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Drowning third leading cause of unintentional injury deaths in region: WHO

The reports warn that climate change, to which the Asia Pacific region is particularly vulnerable, places the already vulnerable communities and individuals at increased risk of drowning.

By: Express News Service | Pune |
Updated: July 28, 2021 11:06:27 am
flood, kohlapur floods, flood rescue, ndrf rescueNDRF team during a rescue operation at a flooded area after rain in Kolhapur. (PTI)

Drowning is the third leading cause of unintentional injury deaths in the WHO South-East Asia Region, according to recently released reports by the UN body.

Two WHO reports — Regional Status Report on Drowning in the Western Pacific, and Regional Status Report on Drowning in South East Asia – have warned that climate change, to which the Asia-Pacific region is particularly susceptible, places already vulnerable communities and individuals at increased drowning risk.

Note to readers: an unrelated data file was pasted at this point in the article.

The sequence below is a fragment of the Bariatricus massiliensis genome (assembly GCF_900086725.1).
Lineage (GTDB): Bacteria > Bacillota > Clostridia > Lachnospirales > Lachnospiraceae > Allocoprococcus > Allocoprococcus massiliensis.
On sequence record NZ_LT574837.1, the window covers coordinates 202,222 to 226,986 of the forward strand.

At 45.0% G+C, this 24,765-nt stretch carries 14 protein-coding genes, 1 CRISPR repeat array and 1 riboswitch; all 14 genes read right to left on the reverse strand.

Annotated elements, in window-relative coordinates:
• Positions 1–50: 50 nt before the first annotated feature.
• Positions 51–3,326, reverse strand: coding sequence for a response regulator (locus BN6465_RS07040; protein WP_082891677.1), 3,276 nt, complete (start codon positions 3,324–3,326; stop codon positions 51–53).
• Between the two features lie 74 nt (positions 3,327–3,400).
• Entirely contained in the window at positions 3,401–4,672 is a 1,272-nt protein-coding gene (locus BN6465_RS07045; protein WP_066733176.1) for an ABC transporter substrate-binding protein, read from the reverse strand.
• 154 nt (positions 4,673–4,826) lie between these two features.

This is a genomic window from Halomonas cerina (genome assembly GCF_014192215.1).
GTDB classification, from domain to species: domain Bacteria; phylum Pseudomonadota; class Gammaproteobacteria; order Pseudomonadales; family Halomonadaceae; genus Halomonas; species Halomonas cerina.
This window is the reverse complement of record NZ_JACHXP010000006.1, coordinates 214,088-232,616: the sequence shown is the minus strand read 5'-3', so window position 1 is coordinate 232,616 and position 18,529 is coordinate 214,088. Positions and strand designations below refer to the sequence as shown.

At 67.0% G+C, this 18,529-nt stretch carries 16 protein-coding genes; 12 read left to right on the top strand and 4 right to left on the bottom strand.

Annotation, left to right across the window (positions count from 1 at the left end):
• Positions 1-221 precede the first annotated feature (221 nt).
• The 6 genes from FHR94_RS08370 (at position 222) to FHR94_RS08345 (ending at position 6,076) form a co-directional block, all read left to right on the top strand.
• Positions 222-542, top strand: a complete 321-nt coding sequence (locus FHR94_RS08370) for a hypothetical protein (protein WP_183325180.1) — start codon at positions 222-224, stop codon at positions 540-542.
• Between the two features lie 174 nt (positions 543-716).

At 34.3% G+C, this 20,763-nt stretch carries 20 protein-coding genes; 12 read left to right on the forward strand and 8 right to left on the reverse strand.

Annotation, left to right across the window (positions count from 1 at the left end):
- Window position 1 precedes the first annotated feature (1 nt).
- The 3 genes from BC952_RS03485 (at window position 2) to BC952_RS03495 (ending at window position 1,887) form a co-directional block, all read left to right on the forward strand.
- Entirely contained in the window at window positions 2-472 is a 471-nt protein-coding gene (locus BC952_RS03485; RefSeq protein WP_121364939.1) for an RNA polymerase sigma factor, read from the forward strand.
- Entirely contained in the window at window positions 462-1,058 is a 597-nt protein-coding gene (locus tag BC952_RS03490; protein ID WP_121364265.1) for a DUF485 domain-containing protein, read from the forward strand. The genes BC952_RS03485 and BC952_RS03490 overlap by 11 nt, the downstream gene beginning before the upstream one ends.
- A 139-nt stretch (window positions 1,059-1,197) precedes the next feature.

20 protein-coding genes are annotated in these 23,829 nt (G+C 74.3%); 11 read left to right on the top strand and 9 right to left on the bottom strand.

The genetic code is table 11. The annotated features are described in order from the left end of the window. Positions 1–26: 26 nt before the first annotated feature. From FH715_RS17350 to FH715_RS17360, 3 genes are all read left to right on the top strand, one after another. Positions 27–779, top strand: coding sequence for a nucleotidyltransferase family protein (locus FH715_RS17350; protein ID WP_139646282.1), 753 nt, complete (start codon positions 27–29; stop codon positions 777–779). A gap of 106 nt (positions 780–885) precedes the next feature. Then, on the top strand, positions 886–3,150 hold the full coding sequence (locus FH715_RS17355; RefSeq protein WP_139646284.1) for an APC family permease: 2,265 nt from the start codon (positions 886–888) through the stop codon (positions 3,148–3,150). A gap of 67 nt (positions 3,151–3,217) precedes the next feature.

More frequent and extreme weather events can lead to more regular and intense floods, increasing the exposure of populations to potentially hazardous interactions with water, according to a statement issued by the World Health Organization (WHO) on the occasion of World Drowning Prevention Day on July 25.

The Day was observed following a resolution on global drowning prevention that was adopted during a United Nations General Assembly session on April 28.
According to data, in 2019, more than 70,000 deaths were attributed to drowning in the WHO South-east Asia region.

Most drowning deaths among children, men
Of all drowning deaths reported in the WHO South-East Asia Region in 2019, more than 33% were among children under 15 years of age. On average, men were three to four times more likely to drown than women, the report added.

“Despite many lives being lost each year, drowning remains a largely unrecognised threat to health and well being,” said Dr Poonam Khetrapal Singh, WHO’s Regional Director for South-East Asia. “We need to work across all sectors to develop national water safety plans and policies, and implement tested and low-cost water safety interventions to prevent drowning and save lives. No child or adult should lose their life to drowning,” she added.

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